Ms. O’Brien noted that Mrs. Clinton had shared relatively little about her faith in public but then carefully broached what has largely been the one issue that has been largely off limits in Mrs. Clinton’s campaign, her husband’s infidelity, asking whether her faith helped her deal with it.

“I’m not sure I would have gotten through it without my faith,” Mrs. Clinton said.

Mrs. Clinton said she took her faith “very seriously and very personally” but went on to say she came from a faith tradition, Methodism, that is “perhaps a little too suspicious of people who wear their faiths on their sleeves.”

She admitted that talking about her faith in public “doesn’t come naturally to me,” saying she often flashed back to “the Pharisees and all of the Sunday school lessons and readings I had as a child.”

She expressed gratitude for close friends and others who she said were praying for her, describing them as “prayer warriors” who “sustained me through a very difficult time.”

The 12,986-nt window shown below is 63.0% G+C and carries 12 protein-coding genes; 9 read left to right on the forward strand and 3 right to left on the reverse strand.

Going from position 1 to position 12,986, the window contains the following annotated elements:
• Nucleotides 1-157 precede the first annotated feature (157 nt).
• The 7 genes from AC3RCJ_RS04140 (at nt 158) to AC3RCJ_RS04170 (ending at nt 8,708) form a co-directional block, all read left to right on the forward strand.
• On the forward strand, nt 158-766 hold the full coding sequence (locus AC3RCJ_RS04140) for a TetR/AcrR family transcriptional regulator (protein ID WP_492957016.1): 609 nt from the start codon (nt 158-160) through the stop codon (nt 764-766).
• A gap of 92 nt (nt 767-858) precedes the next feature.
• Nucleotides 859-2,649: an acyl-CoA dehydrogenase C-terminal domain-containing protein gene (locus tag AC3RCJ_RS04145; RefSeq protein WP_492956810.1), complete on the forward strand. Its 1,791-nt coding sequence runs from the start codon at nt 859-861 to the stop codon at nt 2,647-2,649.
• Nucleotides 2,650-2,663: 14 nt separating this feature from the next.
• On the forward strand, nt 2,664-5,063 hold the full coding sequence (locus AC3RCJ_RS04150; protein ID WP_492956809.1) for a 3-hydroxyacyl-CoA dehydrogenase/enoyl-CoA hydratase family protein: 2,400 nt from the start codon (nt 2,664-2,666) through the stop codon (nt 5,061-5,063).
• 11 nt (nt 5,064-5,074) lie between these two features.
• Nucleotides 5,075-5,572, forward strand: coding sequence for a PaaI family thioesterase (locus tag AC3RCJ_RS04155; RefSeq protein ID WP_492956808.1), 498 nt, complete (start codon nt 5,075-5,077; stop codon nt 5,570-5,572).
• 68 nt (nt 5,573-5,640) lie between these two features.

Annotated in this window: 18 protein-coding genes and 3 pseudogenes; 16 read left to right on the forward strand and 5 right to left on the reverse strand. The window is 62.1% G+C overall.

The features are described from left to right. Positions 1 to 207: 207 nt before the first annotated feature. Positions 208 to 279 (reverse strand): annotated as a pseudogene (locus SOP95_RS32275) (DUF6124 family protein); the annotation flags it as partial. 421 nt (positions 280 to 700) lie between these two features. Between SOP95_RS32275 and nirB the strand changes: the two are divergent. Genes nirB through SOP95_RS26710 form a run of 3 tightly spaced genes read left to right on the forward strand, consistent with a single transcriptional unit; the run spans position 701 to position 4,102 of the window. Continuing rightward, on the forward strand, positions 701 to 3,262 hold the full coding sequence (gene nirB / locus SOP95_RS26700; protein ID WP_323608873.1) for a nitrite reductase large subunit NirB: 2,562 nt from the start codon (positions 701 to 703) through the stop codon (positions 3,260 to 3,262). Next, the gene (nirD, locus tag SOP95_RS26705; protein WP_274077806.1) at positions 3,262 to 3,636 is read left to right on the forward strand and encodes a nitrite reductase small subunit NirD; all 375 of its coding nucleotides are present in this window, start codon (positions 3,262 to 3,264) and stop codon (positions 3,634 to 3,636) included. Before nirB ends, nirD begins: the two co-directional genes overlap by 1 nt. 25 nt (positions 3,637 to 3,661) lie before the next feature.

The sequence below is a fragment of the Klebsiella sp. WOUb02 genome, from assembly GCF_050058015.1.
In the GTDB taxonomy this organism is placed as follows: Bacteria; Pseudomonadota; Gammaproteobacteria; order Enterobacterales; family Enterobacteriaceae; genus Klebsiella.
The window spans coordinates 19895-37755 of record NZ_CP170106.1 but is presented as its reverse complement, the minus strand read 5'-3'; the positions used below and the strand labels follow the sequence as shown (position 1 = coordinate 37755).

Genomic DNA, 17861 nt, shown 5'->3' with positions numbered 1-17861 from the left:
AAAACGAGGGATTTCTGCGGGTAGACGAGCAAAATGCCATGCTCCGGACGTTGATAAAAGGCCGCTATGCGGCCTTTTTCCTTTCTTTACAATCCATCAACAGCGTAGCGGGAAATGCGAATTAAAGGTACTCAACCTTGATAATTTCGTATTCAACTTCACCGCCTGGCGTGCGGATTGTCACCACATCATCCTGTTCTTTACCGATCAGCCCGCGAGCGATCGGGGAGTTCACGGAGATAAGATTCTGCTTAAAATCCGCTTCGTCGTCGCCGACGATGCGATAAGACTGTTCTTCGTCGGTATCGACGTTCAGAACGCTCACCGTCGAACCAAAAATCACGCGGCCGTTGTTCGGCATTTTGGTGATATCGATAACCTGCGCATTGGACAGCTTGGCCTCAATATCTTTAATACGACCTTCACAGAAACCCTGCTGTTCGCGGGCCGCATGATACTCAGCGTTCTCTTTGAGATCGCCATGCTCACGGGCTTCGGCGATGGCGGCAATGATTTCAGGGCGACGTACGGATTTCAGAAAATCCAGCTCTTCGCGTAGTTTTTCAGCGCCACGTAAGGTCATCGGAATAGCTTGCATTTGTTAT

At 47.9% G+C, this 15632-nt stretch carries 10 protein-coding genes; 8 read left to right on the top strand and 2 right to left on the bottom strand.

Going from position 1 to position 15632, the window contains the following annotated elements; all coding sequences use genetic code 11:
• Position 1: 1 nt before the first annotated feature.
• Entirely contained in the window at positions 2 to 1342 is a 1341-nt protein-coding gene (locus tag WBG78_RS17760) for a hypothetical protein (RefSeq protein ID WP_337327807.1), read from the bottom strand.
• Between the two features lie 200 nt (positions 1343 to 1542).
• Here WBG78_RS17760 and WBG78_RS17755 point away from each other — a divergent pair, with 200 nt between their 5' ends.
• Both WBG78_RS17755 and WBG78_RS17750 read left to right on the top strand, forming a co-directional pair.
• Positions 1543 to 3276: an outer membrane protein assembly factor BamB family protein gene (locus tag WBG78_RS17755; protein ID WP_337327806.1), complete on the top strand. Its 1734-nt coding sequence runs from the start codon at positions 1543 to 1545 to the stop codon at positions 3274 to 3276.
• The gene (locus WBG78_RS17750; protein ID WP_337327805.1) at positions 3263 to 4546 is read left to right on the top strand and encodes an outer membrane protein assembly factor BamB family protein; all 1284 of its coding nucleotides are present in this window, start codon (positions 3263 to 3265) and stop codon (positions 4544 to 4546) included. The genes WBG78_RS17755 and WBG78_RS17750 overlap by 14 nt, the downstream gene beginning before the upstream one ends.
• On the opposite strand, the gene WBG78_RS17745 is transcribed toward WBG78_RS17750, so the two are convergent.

“I am very grateful I had a grounding in faith that gave me the courage and the strength to do what I thought was right, regardless of what the world thought,” she said, drawing a rousing round of appreciative applause.

When Ms. O’Brien asked what she asked God for in her prayers, Mrs. Clinton drew laughter from the audience when she said, “Sometimes, I say, ‘Oh Lord, why can’t you help me lose weight.’ ”

Mr. Obama dwelled somewhat more on policy and global concerns than on his personal faith or Scripture, in large part because of the nature of the questions that he faced. But he also found ways to interlace religion and policy.

Asked whether he believed that God took sides in a war, Mr. Obama reached for a famous quotation of Lincoln, about asking whether the nation is on God’s side.

At the same time, he said, it was important to remain “our brother’s keeper, our sister’s keeper” to advance the causes of justice and freedom.

Mr. Obama said he believed that evil existed in the world, noting, ‘I do think when planes crash into building and kill innocents, there’s evil there.” In other times of violence and war, however, he saw just causes like the Civil War and the defeat of fascism and the liberation of Europe.